January 04, 2018


Offenbach: Overtures to “Orphée aux enfers,” “La Fille du tambour-major,” “L’Île de Tulipatan,” “Monsieur et Madame Denis,” “La Belle Hélène,” “Vert-Vert,” “La Vie parisienne,” and “La Grande-Duchesse de Gérolstein”; Ouverture à grand orchestra. Orchestre National de Lille conducted by Darrell Ang. Naxos. $12.99.

Czerny: Introduction e Rondo Brilliant in B-flat; First Piano Concerto, in D minor; Introduction, Variations and Rondo on Weber’s Hunting Chorus from “Euryanthe.” Rosemary Tuck, piano; English Chamber Orchestra conducted by Richard Bonynge. Naxos. $12.99.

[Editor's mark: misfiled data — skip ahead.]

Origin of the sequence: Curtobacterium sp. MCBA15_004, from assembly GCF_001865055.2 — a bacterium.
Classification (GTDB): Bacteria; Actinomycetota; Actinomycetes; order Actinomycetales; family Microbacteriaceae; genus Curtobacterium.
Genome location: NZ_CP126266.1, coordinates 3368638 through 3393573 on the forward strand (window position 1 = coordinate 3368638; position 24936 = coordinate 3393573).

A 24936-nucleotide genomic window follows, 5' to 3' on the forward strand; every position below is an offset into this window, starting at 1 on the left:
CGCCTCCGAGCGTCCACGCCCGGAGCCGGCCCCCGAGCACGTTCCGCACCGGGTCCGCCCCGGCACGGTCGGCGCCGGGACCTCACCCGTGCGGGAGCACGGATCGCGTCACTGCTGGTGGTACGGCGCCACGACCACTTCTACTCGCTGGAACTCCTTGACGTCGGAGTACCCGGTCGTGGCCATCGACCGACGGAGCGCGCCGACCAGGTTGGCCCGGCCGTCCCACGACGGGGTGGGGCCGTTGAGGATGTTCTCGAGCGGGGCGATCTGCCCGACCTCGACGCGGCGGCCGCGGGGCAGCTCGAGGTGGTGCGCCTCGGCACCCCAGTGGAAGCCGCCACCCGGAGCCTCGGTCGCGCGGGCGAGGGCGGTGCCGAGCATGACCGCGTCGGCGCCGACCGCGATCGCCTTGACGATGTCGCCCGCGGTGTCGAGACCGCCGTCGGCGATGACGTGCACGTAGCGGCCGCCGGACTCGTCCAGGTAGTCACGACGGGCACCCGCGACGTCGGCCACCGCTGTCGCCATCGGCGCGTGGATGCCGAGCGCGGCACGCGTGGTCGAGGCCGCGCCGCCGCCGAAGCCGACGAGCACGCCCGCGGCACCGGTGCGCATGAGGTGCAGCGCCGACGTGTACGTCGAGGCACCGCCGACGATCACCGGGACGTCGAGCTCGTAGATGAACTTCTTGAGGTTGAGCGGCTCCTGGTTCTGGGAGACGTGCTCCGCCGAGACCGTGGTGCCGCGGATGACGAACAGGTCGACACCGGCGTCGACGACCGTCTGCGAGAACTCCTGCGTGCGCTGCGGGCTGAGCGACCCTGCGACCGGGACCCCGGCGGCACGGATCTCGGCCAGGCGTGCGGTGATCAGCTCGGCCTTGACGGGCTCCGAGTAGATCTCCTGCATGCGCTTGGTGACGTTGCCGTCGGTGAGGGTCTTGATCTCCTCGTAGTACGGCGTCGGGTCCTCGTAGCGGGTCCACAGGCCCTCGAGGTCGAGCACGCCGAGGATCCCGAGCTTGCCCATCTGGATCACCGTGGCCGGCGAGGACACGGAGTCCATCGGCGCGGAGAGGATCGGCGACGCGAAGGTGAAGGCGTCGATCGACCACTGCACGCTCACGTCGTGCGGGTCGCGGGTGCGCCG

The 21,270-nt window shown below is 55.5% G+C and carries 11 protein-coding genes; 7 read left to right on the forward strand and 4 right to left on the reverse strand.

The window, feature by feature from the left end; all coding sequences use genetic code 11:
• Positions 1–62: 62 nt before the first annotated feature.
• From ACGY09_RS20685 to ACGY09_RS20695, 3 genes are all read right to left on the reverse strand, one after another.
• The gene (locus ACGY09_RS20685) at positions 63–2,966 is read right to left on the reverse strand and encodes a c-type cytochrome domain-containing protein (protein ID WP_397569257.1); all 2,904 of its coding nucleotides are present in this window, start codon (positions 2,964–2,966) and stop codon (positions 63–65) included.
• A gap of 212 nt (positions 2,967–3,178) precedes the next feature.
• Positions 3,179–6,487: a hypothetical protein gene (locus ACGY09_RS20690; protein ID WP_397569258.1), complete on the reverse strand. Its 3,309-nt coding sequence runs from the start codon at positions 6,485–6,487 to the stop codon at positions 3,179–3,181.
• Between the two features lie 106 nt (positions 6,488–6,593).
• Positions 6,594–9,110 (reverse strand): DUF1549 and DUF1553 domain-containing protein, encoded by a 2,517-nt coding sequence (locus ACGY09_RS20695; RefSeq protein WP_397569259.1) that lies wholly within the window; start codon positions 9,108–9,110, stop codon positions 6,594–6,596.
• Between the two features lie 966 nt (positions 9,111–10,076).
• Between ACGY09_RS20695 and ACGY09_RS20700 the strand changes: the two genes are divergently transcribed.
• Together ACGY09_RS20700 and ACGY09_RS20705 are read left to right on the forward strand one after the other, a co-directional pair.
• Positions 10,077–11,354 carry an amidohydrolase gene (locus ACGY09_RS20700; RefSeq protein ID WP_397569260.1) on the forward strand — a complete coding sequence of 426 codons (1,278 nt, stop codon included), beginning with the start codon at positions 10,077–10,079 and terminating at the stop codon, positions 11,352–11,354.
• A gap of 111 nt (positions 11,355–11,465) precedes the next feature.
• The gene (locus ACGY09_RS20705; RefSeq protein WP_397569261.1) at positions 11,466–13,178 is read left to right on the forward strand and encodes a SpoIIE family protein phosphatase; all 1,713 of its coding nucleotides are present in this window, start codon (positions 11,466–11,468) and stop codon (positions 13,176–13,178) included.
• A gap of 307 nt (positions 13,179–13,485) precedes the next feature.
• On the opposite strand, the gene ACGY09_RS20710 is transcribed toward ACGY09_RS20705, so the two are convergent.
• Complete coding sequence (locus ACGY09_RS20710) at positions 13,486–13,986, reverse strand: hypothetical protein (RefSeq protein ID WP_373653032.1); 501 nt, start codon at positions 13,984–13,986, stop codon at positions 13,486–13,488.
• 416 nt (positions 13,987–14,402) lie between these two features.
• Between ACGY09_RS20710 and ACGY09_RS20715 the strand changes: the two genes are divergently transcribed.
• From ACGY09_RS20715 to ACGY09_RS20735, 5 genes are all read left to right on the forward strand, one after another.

Nobody would argue that music must have deep meaning in order to be enjoyable, but there is an unspoken bias in that direction when it comes to classical music – as opposed to pop music, which is generally assumed and most often intended to be superficial. There are plenty of classical works that may have serious underpinnings in terms of what the composers meant to communicate and how they constructed the pieces, but that nowadays are enjoyable purely for how they sound and for the joie de vivre that emanates from them. Offenbach, for example, had more in mind than pure farce in many of his operettas, although the earlier ones for a restricted number of singers were, by and large, comedies for their own sake. Still, the pacifism underlying La Grande-Duchesse de Gérolstein, the sendup of “modern” French life as perceived by tourists in La Vie parisienne, and the deliberately skewed take on ultra-serious classical-Greek pretension in Orphée aux enfers and La Belle Hélène are not what listeners are likely to focus on today. It is instead the apparently effortless production of beautiful tunes, the unending smooth flow of the music, that will delight anyone hearing the overtures to these works (although the more-serious undercurrents still come through, to a degree, in complete performances of the stage pieces). The overtures conducted by Darrell Ang on a new Naxos CD featuring Orchestre National de Lille are all quintessential Offenbach, all tuneful and charming and easily dismissible as trifles by anyone unaware of the underlying plots of the works they introduce. Ang is not perhaps the best advocate for this music, not having yet discovered the difference between being lively and being frenetic – but he is only 38 years old and has time to slow down a bit and allow Offenbach his expansiveness as well as the breathless pace that the orchestra can barely handle in, for example, La Fille du tambour-major. And Ang deserves credit for including a rarity on the CD: Ouverture à grand orchestra is very early Offenbach indeed, dating to 1843, when the composer was just 24. It is the only non-theatrical work on the disc, and while it lacks the sheer impulsiveness and melodic beauty of the introductions to the later stage works, it already shows how much promise as a composer was possessed by the young Offenbach – who was at the time primarily a cellist. Listeners seeking pleasure without any particular experiential depth will certainly gravitate to this disc.